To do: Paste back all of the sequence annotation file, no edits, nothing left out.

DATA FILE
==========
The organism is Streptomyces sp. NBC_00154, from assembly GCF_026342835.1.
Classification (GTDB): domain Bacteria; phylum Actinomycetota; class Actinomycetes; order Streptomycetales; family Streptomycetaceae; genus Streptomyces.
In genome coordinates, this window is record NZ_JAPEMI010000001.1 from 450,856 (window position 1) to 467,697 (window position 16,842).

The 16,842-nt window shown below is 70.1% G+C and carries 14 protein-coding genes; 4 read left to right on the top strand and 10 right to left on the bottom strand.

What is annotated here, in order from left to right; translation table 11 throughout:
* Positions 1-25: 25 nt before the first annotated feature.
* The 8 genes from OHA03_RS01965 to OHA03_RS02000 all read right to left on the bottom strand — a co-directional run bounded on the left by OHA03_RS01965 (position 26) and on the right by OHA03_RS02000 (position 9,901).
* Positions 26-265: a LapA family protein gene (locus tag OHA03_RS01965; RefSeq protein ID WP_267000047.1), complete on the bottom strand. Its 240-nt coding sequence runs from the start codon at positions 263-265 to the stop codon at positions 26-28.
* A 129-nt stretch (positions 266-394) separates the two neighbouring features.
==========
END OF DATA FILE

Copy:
The organism is Streptomyces sp. NBC_00154, from assembly GCF_026342835.1.
Classification (GTDB): domain Bacteria; phylum Actinomycetota; class Actinomycetes; order Streptomycetales; family Streptomycetaceae; genus Streptomyces.
In genome coordinates, this window is record NZ_JAPEMI010000001.1 from 450,856 (window position 1) to 467,697 (window position 16,842).

The 16,842-nt window shown below is 70.1% G+C and carries 14 protein-coding genes; 4 read left to right on the top strand and 10 right to left on the bottom strand.

What is annotated here, in order from left to right; translation table 11 throughout:
* Positions 1-25: 25 nt before the first annotated feature.
* The 8 genes from OHA03_RS01965 to OHA03_RS02000 all read right to left on the bottom strand — a co-directional run bounded on the left by OHA03_RS01965 (position 26) and on the right by OHA03_RS02000 (position 9,901).
* Positions 26-265: a LapA family protein gene (locus tag OHA03_RS01965; RefSeq protein ID WP_267000047.1), complete on the bottom strand. Its 240-nt coding sequence runs from the start codon at positions 263-265 to the stop codon at positions 26-28.
* A 129-nt stretch (positions 266-394) separates the two neighbouring features.